The Constitution of the Portuguese Republic that was passed
on 2 April 1976 gave the Assembly of the Republic the power
the revise the Constitution itself. This prerogative was exercised
for the first time in a long process of revising the initial
text (from 30 April 1981 to 30 September 1982). The original
document reflected political and ideological options which
arose out of the revolutionary period that followed the break
with the previous authoritarian regime. It confirmed a transition
to socialism based on the nationalisation of the main means
of production and the continued participation of the Armed
Forces Movement in the exercise of political power, via the
Council of the Revolution.
The 1982 Constitutional Revision sought to reduce the ideological
content of the Constitution, make the economic system more
flexible and redefine the organisational structures through
which political power was exercised. The Council of the Revolution
was abolished and the Constitutional Court created.
The 2nd Constitutional Revision took place in
1989. It made the economic system more open, particularly by
ending the principle of the irreversibility of the
nationalisations that had occurred immediately after the
Revolution on the 25th of April 1974.
The subsequent Constitutional Revisions, in 1992 and 1997,
sought to adapt the text of the Constitution to the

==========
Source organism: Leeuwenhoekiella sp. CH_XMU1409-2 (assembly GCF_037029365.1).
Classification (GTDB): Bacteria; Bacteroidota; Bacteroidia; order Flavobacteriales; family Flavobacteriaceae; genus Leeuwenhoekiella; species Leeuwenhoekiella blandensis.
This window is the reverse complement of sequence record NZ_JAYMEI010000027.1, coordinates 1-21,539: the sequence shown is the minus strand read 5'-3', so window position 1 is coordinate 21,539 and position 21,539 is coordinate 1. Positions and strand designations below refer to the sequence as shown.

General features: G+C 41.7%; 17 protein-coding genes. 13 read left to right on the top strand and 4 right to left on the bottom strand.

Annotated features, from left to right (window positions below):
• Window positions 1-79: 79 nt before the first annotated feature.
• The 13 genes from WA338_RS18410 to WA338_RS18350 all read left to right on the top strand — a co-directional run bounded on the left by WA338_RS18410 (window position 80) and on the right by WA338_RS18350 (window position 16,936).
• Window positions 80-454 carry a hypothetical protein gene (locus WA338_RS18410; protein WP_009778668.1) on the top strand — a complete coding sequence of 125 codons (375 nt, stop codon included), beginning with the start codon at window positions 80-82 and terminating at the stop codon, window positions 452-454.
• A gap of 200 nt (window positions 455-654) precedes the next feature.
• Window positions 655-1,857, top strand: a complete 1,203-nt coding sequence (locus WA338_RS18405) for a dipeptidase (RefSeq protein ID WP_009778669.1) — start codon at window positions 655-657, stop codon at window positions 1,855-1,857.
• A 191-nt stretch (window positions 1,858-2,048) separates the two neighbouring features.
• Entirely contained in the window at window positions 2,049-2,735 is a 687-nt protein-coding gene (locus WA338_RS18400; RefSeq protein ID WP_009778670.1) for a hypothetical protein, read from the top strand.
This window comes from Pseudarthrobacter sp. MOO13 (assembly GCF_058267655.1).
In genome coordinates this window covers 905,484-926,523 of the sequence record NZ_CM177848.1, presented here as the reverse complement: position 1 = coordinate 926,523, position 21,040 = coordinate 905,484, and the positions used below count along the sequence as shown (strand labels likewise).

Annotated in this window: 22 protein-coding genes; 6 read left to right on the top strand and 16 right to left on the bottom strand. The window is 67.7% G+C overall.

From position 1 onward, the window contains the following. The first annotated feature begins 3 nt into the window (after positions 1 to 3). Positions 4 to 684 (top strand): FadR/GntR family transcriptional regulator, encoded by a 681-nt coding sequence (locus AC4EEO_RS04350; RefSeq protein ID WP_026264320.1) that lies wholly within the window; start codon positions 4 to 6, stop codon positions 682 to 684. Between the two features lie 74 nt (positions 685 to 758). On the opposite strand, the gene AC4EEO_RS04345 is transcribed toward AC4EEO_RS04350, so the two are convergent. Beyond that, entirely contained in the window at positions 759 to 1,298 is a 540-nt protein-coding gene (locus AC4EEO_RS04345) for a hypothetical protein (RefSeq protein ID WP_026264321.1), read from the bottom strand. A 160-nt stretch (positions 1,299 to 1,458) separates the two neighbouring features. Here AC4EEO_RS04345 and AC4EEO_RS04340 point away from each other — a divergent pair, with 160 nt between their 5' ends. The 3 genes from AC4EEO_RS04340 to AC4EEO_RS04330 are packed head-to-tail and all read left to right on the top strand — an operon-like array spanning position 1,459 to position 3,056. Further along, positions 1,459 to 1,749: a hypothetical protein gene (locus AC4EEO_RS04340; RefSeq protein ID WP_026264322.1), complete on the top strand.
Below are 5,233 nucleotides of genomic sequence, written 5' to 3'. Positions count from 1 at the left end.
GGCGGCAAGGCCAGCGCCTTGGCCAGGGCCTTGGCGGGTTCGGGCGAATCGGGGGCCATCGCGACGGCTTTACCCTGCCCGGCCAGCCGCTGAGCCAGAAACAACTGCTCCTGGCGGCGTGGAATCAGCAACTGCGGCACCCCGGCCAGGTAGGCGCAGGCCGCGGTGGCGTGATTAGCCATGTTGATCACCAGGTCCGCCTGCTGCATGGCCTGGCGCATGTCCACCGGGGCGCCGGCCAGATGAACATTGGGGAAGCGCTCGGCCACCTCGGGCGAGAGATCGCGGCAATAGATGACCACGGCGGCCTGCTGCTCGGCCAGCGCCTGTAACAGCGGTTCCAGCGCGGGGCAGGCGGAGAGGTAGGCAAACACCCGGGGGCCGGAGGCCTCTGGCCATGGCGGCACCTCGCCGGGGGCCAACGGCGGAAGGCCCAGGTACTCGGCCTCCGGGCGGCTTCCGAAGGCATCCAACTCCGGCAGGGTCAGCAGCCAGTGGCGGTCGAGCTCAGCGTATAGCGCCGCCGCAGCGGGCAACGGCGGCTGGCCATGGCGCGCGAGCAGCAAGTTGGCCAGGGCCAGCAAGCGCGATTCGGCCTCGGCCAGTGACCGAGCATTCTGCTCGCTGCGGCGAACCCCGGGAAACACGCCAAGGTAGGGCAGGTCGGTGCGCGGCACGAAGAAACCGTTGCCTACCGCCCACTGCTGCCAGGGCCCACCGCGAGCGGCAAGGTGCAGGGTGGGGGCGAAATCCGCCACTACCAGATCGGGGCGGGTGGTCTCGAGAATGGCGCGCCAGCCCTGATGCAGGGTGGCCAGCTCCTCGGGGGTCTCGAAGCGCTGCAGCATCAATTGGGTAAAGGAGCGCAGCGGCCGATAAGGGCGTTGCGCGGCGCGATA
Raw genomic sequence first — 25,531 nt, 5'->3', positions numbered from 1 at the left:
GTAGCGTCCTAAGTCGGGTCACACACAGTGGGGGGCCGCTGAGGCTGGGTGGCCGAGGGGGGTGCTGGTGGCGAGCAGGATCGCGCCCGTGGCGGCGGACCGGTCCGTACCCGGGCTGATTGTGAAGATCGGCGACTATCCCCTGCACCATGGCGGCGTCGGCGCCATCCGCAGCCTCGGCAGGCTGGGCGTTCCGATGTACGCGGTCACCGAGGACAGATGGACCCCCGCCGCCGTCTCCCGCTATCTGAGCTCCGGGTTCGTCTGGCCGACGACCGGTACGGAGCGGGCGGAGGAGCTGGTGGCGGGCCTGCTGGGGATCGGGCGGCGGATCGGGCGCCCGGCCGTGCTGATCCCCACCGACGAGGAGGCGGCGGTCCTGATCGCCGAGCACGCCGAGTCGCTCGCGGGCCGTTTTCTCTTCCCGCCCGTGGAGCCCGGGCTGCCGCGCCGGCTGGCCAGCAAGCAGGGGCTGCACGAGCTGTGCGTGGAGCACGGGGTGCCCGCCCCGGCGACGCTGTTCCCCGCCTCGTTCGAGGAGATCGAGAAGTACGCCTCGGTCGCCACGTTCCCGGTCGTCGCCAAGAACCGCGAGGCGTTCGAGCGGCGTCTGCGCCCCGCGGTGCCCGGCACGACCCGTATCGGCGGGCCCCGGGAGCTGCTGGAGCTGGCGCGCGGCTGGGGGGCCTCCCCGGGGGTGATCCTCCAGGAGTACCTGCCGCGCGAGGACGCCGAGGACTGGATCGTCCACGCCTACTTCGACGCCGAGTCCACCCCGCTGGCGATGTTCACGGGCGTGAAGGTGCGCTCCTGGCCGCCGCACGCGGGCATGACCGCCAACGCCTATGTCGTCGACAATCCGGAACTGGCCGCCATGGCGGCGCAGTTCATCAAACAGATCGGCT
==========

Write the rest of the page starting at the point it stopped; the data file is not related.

principles of the European Union Treaties and the Treaties
of Maastricht and Amsterdam. It also aimed to make a number
of other changes, especially by giving foreign citizens the
right to vote, making it possible to create uninominal
constituencies, giving citizens the right to initiate
legislation, and also strengthening the Assembly of the
Republic’s exclusive legislative powers.
The Constitution was again revised in 2001, to make it
possible for Portugal to ratify the Convention that created
the International Criminal Court by changing the rules on
The 6th Constitutional Revision, which was passed
in 2004, granted broader political and administrative
autonomy to the Madeira and Azores Autonomous Regions,
principally by increasing the powers of their legislative
assemblies and abolishing the office of “Minister of the
Republic”, which was replaced with that of “Representative
of the Republic”.
Rules concerning international relations and International
Law were also amended and clarified. Examples include those
on the effectiveness of European Union treaties and rules in
the Portuguese legal system.
The principle of limits on political terms of office was
also deepened, particularly in relation to executive
political officeholders, and the principle of
non-discrimination was strengthened, especially as regards
7th Constitutional Revision
was passed in 2005. By adding a new article to the
Constitution, it allowed the holding of referenda on the
approval of treaties aimed at the construction and deepening
of the European Union.